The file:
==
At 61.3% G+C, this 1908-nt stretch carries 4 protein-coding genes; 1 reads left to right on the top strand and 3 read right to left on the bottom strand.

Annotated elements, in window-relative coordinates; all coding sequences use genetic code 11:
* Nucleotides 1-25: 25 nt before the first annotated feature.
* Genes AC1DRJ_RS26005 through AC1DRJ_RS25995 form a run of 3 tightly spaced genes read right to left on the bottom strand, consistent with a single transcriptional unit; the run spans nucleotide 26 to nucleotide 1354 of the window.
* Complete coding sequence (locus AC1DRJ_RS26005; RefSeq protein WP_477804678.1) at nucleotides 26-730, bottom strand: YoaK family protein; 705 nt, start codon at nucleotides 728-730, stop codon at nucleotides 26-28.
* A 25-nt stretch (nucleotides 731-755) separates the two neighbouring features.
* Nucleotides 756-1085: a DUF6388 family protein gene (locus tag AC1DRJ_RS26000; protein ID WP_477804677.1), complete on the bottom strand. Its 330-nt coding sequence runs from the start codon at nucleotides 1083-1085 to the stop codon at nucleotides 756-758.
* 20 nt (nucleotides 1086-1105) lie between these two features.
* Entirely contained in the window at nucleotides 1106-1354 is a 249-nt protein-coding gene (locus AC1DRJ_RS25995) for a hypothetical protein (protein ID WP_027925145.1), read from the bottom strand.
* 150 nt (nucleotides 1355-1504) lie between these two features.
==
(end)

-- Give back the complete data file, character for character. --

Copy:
At 61.3% G+C, this 1908-nt stretch carries 4 protein-coding genes; 1 reads left to right on the top strand and 3 read right to left on the bottom strand.

Annotated elements, in window-relative coordinates; all coding sequences use genetic code 11:
* Nucleotides 1-25: 25 nt before the first annotated feature.
* Genes AC1DRJ_RS26005 through AC1DRJ_RS25995 form a run of 3 tightly spaced genes read right to left on the bottom strand, consistent with a single transcriptional unit; the run spans nucleotide 26 to nucleotide 1354 of the window.
* Complete coding sequence (locus AC1DRJ_RS26005; RefSeq protein WP_477804678.1) at nucleotides 26-730, bottom strand: YoaK family protein; 705 nt, start codon at nucleotides 728-730, stop codon at nucleotides 26-28.
* A 25-nt stretch (nucleotides 731-755) separates the two neighbouring features.
* Nucleotides 756-1085: a DUF6388 family protein gene (locus tag AC1DRJ_RS26000; protein ID WP_477804677.1), complete on the bottom strand. Its 330-nt coding sequence runs from the start codon at nucleotides 1083-1085 to the stop codon at nucleotides 756-758.
* 20 nt (nucleotides 1086-1105) lie between these two features.
* Entirely contained in the window at nucleotides 1106-1354 is a 249-nt protein-coding gene (locus AC1DRJ_RS25995) for a hypothetical protein (protein ID WP_027925145.1), read from the bottom strand.
* 150 nt (nucleotides 1355-1504) lie between these two features.